The site of the Napa Valley Wine Train’s depot on McKinstry Street is slated for a second life as a five-story resort with a rooftop restaurant, pool, spa, tiki bar and retail market. Nearby, an expansion of the Westin Verasa is proposed to add 32 rooms and another rooftop eatery, this one operated by the celebrity chef Ken Frank.

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A view of the Meritage Resort expansion currently under construction in south Napa. The new project, the Village at Meritage Resort, should open in 2018.

As early as this summer, south Napa’s Meritage Resort and Spa is expected to cut the ribbon on The Village, an annex that will add 145 new rooms and suites to the existing 322 along with a food and wine “village”, boutique market and demonstration kitchen, among other amenities.

Away from downtown’s burgeoning hotel and restaurant scene, on a 20-acre finger of long-empty land west of the Soscol Avenue auto row, a grid of streets is taking shape. These streets will become the way into the Vista Tulocay Apartments, a radical addition to Napa’s airtight housing market that will create at least 282 dwellings and possibly as many as 483.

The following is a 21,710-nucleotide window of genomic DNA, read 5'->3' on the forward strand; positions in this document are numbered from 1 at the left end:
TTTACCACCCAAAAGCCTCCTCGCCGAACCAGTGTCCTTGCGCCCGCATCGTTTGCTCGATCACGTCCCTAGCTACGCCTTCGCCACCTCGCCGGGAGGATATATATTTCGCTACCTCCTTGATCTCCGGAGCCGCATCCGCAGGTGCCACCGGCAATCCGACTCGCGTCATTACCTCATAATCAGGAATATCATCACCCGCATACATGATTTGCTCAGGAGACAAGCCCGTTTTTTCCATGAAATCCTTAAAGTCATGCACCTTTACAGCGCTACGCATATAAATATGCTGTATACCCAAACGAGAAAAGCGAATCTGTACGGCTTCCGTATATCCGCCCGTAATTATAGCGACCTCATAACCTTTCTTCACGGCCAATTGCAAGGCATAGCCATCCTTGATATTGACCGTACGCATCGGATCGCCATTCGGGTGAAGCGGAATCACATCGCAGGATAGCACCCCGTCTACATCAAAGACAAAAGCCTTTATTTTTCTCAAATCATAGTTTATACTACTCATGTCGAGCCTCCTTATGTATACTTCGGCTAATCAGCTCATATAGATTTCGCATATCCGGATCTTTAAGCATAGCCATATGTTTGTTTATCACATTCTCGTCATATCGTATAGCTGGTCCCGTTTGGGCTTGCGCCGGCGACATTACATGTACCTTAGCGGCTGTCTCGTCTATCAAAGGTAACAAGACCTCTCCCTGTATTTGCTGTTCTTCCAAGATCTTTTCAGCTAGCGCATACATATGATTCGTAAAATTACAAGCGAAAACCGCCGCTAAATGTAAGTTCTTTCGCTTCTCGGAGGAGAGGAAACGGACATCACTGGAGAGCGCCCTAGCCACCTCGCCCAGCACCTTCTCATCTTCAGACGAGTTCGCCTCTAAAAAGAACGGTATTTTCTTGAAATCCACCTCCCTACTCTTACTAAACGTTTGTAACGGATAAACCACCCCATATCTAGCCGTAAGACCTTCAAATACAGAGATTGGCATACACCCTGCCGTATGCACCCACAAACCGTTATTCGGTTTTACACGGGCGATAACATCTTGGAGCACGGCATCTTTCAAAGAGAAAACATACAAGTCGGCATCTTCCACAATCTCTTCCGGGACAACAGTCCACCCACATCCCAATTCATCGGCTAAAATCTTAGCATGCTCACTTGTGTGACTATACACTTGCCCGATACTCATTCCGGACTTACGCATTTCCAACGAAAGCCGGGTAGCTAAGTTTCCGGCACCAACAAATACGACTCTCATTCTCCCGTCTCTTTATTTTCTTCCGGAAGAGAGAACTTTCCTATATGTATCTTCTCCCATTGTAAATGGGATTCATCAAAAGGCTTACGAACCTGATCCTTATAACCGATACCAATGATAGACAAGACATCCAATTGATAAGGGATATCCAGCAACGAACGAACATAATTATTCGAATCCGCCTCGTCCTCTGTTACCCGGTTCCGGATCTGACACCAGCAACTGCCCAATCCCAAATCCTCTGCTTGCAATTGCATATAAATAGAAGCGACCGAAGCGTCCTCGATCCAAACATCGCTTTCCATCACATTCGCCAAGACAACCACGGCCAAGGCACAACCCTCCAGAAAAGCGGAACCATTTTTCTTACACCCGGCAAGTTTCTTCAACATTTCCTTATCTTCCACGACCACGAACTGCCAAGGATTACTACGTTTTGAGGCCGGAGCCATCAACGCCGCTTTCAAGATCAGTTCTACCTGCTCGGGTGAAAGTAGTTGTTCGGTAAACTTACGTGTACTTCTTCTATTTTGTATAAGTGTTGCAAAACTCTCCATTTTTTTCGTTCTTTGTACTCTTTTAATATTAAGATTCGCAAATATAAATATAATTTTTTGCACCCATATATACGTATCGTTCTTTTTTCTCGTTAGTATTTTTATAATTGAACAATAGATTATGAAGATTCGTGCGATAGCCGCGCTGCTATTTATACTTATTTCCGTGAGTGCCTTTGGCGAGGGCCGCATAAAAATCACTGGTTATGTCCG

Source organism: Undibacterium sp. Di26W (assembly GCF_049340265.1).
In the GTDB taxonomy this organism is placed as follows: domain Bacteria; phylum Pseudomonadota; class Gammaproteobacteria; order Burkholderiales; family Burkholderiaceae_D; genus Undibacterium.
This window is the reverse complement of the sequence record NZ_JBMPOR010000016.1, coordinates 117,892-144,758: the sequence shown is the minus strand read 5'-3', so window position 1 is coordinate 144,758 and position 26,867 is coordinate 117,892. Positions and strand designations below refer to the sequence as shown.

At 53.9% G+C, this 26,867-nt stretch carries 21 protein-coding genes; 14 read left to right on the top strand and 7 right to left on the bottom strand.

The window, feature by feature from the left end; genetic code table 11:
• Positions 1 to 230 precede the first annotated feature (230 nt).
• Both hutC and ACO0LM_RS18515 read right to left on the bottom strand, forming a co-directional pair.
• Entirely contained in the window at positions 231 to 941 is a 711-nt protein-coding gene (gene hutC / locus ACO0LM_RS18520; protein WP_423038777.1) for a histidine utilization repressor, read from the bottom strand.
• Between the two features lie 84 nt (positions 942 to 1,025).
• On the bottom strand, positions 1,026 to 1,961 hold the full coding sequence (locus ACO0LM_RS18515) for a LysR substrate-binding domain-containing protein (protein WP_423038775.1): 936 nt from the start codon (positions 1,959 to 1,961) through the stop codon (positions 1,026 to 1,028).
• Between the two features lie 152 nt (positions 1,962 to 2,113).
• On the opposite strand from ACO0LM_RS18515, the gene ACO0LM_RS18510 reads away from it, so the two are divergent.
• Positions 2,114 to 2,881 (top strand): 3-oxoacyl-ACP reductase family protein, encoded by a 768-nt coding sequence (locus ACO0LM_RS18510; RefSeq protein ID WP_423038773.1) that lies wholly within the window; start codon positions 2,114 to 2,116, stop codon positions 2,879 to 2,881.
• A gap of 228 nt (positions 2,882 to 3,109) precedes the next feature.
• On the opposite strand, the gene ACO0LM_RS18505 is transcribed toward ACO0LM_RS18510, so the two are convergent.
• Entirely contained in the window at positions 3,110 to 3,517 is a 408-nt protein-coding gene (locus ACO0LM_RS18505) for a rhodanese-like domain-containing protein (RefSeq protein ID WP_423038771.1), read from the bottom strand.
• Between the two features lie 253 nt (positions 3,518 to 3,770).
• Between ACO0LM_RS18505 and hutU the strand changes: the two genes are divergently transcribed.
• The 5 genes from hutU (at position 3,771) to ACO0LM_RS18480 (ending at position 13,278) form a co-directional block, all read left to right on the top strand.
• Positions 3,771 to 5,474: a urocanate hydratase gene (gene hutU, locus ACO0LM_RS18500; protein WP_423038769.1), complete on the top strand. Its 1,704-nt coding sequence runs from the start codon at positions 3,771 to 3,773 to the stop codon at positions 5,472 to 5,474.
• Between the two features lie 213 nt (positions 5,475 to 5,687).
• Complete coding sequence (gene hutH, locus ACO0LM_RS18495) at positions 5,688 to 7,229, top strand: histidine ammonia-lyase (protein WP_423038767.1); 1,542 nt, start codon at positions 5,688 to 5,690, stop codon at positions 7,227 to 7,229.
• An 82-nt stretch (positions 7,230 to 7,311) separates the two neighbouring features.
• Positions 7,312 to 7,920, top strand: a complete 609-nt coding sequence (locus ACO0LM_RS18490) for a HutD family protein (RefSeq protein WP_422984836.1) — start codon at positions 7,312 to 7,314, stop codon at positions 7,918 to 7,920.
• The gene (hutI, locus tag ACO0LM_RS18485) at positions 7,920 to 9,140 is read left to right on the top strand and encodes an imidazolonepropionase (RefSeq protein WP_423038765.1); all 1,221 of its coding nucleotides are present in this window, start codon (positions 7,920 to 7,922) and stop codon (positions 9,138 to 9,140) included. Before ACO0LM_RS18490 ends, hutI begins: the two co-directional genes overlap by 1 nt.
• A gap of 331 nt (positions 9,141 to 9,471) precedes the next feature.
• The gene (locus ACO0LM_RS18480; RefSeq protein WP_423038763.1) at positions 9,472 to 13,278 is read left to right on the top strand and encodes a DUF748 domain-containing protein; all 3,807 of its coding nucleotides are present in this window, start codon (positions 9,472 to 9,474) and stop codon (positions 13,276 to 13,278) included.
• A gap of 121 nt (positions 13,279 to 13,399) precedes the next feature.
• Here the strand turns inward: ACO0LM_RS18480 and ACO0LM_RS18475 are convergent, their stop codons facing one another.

Drivers heading into downtown and beyond from Highway 29 eventually will follow a completely new path – a round one – after the completion of a trio of roundabouts linking the freeway to California Boulevard and First and Second streets. Construction on the $6 million project is expected to start in 2018 and last three years –a period of disruption and detours in which Napa will seek pieces of eight properties to fit the new traffic pattern.

Two council seats are up for election in November 2018 – a seat formerly held by Juliana Inman and the seat held by Peter Mott, who has yet to announce whether he will run again.

Four city residents have already stepped forward to declared themselves candidates, including Ricky Hurtado, a community engagement manager with Cope Family Center; community activist Liz Alessio, business owner Bernie Narvaez, and attorney and former City Council member Mary Luros.

Editor’s Note: This story had been modified to correct the name of Napa City Council candidate Ricky Hurtado.